The Witch (2015) explained: the horrors of true history

A ram's skull, complete with impressively gnarly horns against a deep black background.

Religious extremism, misogyny and madness stoke fears of the supernatural in The Witch, a folk tale rooted in horror and history.

In 17th-century New England a pilgrim family clash with the church and are banished to the wilderness – where they soon fall prey to supernatural forces.

So far, so spooky.

The Witch relies on horror genre staples to weave a story full of dread. These cues hint at what we can expect, ramping up tension as a result:

  • A jarring soundtrack of unearthly, whispered chants (see also The Omen)
  • Gloomy location, subdued lighting, muted colours
  • Isolated and forbidden places (wilderness, woods, social boundaries)
  • Religious extremism and arcane knowledge that morphs into supernatural events.

These cues are so familiar that we don’t need to be aware of them to fall under their spell.

But if The Witch appears to be a conventional horror film, like Get Out its unease lies in the unexotic everyday.

Its characters tell tales of witches, goats and devils to scare each other (as do we when we tell horror stories). Yet the true source of the terror may not be supernatural at all.

The title appears as ‘The VVitch’ because the letter W wasn’t yet common in the 17th century. The digraph VV or uu often substituted – hence we call W ‘double-u’ in English.

The horror baked into human history

The Witch ends with a statement that the film’s dialogue comes from journals, diaries and court records. Either way, the film tells a social history of witch hunting through the lens of the horror genre.

The craze for denouncing witches consumed Europe for centuries, killing thousands – mostly women – accused of cavorting with the Devil. In America it peaked with the Salem witch trials in New England at the end of the 17th century.

The Witch foreshadows these events. But it also reflects the very real social dangers women faced at the time. Medical knowledge, living alone, a short temper: all could prompt suspicions of witchcraft.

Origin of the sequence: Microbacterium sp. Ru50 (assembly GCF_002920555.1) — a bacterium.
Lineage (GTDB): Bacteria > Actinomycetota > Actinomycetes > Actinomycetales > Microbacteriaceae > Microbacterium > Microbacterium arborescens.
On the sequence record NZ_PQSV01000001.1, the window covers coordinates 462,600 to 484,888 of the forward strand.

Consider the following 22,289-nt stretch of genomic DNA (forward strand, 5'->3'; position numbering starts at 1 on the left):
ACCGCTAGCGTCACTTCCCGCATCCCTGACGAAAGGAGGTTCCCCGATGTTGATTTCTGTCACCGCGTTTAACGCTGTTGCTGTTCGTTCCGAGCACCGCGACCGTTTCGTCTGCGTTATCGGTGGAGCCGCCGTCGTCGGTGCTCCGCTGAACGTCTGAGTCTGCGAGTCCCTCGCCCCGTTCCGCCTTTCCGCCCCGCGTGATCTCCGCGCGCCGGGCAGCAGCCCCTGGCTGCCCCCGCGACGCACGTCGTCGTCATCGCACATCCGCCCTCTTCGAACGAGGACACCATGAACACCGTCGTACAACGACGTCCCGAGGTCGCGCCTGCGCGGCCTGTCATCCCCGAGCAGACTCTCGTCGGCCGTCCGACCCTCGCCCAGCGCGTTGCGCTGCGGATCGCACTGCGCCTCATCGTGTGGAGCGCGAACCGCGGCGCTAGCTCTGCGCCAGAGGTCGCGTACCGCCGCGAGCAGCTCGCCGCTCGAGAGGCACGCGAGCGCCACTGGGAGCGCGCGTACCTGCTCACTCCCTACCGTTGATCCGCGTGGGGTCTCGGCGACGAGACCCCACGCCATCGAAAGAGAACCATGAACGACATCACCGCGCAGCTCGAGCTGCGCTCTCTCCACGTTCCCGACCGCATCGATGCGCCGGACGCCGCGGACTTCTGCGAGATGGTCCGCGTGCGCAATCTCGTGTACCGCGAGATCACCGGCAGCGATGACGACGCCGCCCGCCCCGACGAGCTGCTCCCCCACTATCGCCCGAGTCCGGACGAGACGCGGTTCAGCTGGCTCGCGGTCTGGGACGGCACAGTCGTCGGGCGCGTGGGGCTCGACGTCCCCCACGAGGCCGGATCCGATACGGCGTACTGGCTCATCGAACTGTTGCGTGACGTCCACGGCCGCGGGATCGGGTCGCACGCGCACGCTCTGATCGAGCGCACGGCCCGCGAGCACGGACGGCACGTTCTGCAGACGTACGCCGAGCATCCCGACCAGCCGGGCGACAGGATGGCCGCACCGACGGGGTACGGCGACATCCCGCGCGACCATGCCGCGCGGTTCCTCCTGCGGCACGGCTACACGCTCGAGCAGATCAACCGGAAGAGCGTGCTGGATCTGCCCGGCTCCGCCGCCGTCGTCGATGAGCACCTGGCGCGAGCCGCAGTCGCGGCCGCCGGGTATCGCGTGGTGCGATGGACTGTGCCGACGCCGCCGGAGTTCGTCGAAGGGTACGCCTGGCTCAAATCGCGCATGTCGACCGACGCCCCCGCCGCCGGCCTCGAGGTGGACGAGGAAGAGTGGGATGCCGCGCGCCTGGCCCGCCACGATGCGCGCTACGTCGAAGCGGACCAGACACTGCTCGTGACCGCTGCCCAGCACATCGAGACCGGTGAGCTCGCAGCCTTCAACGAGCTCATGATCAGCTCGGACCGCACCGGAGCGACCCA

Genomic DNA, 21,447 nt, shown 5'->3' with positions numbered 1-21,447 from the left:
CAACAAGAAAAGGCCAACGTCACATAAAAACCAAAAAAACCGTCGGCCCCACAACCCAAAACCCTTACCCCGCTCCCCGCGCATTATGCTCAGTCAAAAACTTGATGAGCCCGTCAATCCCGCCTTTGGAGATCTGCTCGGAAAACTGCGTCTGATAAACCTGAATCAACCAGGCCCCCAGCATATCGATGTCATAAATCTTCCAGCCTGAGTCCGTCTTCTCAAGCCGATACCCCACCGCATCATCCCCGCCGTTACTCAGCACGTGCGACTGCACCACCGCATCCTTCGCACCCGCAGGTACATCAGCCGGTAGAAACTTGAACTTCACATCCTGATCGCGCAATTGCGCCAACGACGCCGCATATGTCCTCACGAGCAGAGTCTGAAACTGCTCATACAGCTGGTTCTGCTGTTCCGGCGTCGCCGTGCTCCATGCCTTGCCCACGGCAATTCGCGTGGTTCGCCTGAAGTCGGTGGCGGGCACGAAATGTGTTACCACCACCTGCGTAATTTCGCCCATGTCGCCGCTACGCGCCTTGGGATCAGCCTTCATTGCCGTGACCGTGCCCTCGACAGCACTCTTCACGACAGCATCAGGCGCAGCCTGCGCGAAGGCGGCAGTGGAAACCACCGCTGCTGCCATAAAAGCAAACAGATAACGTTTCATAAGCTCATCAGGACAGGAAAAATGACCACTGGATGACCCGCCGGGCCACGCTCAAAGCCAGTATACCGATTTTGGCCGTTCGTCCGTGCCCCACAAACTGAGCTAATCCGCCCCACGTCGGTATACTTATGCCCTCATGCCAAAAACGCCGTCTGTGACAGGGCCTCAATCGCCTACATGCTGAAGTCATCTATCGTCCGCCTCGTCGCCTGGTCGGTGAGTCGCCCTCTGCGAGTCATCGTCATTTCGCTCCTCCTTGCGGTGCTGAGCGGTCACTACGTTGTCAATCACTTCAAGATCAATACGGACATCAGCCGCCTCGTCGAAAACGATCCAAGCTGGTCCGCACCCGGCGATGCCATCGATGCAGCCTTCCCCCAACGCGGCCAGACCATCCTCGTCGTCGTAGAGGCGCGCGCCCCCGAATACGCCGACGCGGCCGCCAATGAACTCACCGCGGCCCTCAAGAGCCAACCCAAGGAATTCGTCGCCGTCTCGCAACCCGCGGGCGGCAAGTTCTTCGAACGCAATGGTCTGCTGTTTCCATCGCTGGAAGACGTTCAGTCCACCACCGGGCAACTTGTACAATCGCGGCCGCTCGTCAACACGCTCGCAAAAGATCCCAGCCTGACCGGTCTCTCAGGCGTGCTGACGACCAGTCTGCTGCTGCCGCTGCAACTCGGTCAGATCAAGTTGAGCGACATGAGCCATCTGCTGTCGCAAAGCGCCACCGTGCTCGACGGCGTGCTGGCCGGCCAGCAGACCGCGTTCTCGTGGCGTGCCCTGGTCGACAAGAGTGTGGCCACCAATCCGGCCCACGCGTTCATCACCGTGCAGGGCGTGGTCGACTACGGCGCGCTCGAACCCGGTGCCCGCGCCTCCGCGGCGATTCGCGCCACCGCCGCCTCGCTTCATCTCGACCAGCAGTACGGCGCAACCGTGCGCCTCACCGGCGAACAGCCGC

Misogyny, mischief, greed and jealousy played a role in trials, too. What better way to remove a rival than to accuse them of witchcraft? It was impossible to prove innocence, and you were liable to die trying. As hysteria and religious paranoia raged, it became strategic to denounce your enemies before they accused you.

These underlying tensions are all present in the film. So too are traditional symbols of witchcraft, including curdled eggs and spoiled crops. Animals associated with sorcery – hares and goats – appear too.

These ‘symptoms’ ricochet around the family, putting each of them under suspicion of or at threat from witchcraft. But is sorcery to blame at all?

Evil or ergot?

“The corn is trash”

The family’s ruined crops are very significant. At the time, this alone could start rumours of witchcraft – if only to explain the misfortune of godly people (see also vampires).

We see the blackened corn when William (Ralph Ineson) tells Caleb:

“We will conquer this wilderness, it will not consume us.”

Over the course of the film we see the crops turn increasingly rotten in the background – yet the family continue using them.

Many of the signs of sorcery that follow are consistent with ergot poisoning from the spoiled corn. Hallucination, convulsions and death, for instance. And ergot has been linked with some witch trials of the era, suggesting it sometimes fuelled hysteria.

How likely is it that poison, rather than witchcraft, infects the family? Well, there are signs in their excessive and extreme behaviours:

  • William’s mania for splitting wood (the mountain of timber finally buries him)
  • The younger children’s incessant singing – about devils, no less
  • Katherine (Kate Dickie) dreams of nursing her dead children
  • Caleb’s hallucinations, followed by convulsions
  • The way the family members attack each other with words and, later, weapons.

If you believe in malevolent witches, as the family do, these point to witchcraft. If you don’t, ergot is as plausible a reason.

The biggest indication – and ambiguity – is the final reveal of Thomasin (Anya Taylor-Joy) as a witch. Does she really talk to Satan and fly into the air? Or do grief and ergot send her mad?

Similarly, does a witch snatch baby Sam – or could Thomasin have lost him while delirious?

Keep in mind there are minimal shots of them together. We see their game of peek-a-boo through alternating viewpoints, but there’s no certainty these take place exactly as presented.

Motifs of wilderness in The Witch